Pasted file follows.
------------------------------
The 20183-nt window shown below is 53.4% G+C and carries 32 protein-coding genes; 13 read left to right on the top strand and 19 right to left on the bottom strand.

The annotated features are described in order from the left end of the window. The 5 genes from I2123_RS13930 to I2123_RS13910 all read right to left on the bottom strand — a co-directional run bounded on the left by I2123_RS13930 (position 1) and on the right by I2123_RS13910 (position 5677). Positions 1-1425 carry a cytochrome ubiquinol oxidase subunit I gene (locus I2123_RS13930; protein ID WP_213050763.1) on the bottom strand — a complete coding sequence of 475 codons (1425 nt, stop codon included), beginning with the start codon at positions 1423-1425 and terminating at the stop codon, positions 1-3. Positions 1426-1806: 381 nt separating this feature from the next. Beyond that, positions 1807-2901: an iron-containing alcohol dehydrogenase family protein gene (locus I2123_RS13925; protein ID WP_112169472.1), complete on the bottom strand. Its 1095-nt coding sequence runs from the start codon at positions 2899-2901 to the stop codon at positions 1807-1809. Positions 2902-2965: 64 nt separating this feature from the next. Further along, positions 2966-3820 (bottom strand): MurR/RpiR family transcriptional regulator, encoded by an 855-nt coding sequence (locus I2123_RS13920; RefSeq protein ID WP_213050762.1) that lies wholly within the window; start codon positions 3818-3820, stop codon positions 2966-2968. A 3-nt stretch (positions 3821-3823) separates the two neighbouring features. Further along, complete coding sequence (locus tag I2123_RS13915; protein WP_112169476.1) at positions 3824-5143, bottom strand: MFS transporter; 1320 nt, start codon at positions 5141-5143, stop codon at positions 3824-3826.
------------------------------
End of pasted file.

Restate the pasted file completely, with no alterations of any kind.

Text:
The 20183-nt window shown below is 53.4% G+C and carries 32 protein-coding genes; 13 read left to right on the top strand and 19 right to left on the bottom strand.

The annotated features are described in order from the left end of the window. The 5 genes from I2123_RS13930 to I2123_RS13910 all read right to left on the bottom strand — a co-directional run bounded on the left by I2123_RS13930 (position 1) and on the right by I2123_RS13910 (position 5677). Positions 1-1425 carry a cytochrome ubiquinol oxidase subunit I gene (locus I2123_RS13930; protein ID WP_213050763.1) on the bottom strand — a complete coding sequence of 475 codons (1425 nt, stop codon included), beginning with the start codon at positions 1423-1425 and terminating at the stop codon, positions 1-3. Positions 1426-1806: 381 nt separating this feature from the next. Beyond that, positions 1807-2901: an iron-containing alcohol dehydrogenase family protein gene (locus I2123_RS13925; protein ID WP_112169472.1), complete on the bottom strand. Its 1095-nt coding sequence runs from the start codon at positions 2899-2901 to the stop codon at positions 1807-1809. Positions 2902-2965: 64 nt separating this feature from the next. Further along, positions 2966-3820 (bottom strand): MurR/RpiR family transcriptional regulator, encoded by an 855-nt coding sequence (locus I2123_RS13920; RefSeq protein ID WP_213050762.1) that lies wholly within the window; start codon positions 3818-3820, stop codon positions 2966-2968. A 3-nt stretch (positions 3821-3823) separates the two neighbouring features. Further along, complete coding sequence (locus tag I2123_RS13915; protein WP_112169476.1) at positions 3824-5143, bottom strand: MFS transporter; 1320 nt, start codon at positions 5141-5143, stop codon at positions 3824-3826.